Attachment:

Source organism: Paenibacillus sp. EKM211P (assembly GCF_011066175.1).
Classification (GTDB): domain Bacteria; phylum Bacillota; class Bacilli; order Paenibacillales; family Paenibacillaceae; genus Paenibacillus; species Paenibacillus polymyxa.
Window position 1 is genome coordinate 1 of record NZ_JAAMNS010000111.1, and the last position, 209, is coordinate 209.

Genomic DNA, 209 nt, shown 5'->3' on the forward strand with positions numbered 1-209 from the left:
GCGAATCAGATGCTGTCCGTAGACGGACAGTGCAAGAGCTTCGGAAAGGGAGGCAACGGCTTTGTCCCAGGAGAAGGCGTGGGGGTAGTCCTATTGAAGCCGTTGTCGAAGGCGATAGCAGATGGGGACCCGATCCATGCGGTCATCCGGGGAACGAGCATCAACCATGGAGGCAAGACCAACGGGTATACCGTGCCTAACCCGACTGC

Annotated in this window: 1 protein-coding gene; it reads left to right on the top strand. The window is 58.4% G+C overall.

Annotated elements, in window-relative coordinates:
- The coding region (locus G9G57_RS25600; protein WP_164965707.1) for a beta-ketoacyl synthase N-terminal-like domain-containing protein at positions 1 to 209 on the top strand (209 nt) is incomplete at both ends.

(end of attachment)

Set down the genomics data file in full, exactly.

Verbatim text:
Source organism: Paenibacillus sp. EKM211P (assembly GCF_011066175.1).
Classification (GTDB): domain Bacteria; phylum Bacillota; class Bacilli; order Paenibacillales; family Paenibacillaceae; genus Paenibacillus; species Paenibacillus polymyxa.
Window position 1 is genome coordinate 1 of record NZ_JAAMNS010000111.1, and the last position, 209, is coordinate 209.

Genomic DNA, 209 nt, shown 5'->3' on the forward strand with positions numbered 1-209 from the left:
GCGAATCAGATGCTGTCCGTAGACGGACAGTGCAAGAGCTTCGGAAAGGGAGGCAACGGCTTTGTCCCAGGAGAAGGCGTGGGGGTAGTCCTATTGAAGCCGTTGTCGAAGGCGATAGCAGATGGGGACCCGATCCATGCGGTCATCCGGGGAACGAGCATCAACCATGGAGGCAAGACCAACGGGTATACCGTGCCTAACCCGACTGC

Annotated in this window: 1 protein-coding gene; it reads left to right on the top strand. The window is 58.4% G+C overall.

Annotated elements, in window-relative coordinates:
- The coding region (locus G9G57_RS25600; protein WP_164965707.1) for a beta-ketoacyl synthase N-terminal-like domain-containing protein at positions 1 to 209 on the top strand (209 nt) is incomplete at both ends.